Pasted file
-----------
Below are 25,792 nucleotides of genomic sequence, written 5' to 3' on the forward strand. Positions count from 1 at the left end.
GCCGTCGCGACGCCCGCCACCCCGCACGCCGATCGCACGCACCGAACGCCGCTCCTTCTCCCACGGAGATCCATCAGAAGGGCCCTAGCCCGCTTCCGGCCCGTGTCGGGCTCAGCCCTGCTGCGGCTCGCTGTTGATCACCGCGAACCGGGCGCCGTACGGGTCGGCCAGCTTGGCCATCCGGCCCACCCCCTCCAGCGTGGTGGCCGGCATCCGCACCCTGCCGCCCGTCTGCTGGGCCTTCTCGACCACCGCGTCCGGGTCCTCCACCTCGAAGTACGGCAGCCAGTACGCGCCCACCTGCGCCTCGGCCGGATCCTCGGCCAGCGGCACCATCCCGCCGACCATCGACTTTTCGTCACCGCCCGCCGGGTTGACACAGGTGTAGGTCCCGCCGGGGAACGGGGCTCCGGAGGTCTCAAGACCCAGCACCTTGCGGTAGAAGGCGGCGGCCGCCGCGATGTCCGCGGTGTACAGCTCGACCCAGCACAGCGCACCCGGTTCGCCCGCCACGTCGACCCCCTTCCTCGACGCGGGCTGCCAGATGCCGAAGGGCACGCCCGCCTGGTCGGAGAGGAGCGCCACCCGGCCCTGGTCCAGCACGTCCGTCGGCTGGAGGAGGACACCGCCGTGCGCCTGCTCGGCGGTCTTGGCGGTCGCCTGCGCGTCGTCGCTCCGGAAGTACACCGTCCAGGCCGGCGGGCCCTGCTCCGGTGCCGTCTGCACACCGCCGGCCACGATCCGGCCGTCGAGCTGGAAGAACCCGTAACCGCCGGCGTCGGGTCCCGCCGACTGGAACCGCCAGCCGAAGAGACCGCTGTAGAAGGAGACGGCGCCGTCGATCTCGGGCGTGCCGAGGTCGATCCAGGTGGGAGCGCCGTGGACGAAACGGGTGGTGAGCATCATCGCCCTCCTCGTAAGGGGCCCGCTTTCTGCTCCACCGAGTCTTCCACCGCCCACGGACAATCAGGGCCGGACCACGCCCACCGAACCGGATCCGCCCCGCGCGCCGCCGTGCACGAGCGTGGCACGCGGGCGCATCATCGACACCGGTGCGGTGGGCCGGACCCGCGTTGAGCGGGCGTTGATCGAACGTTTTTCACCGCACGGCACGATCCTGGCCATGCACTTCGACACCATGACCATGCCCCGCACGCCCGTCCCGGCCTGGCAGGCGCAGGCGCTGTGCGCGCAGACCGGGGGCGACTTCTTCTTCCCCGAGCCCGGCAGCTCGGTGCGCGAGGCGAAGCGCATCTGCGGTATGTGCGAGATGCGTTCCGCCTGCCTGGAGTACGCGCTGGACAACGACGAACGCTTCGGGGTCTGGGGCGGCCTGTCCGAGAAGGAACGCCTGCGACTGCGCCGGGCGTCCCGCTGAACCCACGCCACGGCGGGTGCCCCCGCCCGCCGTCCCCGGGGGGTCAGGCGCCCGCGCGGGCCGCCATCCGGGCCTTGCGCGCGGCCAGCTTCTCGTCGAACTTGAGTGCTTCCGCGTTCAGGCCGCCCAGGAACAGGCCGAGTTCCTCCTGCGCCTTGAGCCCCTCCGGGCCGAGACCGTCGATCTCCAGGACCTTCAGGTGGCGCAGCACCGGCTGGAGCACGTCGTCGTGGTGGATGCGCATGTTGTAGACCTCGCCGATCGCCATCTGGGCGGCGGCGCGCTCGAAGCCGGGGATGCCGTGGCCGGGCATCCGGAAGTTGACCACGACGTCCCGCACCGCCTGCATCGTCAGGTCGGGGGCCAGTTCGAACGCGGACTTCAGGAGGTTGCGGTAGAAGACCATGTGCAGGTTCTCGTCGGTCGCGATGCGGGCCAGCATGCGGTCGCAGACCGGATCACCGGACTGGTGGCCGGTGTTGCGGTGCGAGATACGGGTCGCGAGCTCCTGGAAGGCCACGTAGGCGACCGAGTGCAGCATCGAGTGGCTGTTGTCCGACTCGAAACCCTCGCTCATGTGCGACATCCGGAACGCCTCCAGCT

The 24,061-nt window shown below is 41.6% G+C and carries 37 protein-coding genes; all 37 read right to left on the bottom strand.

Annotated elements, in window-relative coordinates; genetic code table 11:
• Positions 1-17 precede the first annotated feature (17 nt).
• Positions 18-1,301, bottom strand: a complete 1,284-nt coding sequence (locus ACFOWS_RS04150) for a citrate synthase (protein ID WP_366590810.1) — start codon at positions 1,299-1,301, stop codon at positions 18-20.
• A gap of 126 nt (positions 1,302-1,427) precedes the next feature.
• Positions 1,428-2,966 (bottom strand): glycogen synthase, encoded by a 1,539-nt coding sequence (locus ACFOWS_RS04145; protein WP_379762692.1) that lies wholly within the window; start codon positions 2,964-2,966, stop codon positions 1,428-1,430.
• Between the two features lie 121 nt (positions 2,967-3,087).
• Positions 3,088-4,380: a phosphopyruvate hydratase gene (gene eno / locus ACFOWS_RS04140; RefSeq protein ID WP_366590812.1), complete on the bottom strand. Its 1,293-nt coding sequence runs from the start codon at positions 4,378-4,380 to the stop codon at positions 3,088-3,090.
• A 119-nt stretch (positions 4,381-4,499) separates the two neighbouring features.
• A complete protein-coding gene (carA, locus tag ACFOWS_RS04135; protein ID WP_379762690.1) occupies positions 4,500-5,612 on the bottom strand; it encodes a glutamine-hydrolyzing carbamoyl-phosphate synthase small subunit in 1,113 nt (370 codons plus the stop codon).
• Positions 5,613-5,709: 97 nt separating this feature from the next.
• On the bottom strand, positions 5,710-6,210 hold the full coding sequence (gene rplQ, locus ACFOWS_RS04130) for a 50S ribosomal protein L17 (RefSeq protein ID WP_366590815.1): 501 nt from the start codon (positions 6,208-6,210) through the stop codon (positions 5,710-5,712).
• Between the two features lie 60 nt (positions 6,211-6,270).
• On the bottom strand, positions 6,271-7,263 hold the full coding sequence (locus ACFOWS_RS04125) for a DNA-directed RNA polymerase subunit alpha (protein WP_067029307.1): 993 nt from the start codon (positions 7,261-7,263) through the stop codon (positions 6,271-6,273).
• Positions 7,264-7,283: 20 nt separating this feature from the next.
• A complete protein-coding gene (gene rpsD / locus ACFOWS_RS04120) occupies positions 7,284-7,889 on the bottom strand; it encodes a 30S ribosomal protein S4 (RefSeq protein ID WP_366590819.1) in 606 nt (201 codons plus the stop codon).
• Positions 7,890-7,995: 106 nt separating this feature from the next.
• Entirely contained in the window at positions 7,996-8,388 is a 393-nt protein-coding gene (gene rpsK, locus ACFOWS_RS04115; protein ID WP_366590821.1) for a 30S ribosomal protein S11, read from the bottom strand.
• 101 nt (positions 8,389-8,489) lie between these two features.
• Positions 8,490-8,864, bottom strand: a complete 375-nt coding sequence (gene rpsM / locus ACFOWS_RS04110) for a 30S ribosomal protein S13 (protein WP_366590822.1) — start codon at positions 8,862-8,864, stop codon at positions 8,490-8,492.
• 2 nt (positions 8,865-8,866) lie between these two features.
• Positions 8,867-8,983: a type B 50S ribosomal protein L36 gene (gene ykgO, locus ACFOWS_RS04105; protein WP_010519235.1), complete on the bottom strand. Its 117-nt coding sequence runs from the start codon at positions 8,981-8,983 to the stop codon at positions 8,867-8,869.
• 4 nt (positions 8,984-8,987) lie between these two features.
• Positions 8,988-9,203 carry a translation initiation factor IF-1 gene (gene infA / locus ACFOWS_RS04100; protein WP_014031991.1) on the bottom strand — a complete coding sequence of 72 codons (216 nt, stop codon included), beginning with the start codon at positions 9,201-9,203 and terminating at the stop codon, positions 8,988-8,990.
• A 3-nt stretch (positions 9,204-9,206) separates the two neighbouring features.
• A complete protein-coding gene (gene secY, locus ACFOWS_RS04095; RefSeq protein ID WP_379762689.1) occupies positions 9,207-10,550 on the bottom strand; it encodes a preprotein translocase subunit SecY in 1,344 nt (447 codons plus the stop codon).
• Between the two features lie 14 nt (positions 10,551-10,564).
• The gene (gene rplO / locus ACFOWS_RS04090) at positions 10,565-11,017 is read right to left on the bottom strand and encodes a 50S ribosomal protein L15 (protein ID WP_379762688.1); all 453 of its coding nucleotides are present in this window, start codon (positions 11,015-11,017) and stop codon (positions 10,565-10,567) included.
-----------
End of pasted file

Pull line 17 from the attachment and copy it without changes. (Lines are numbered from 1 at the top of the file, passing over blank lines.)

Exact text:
• Positions 7,264-7,283: 20 nt separating this feature from the next.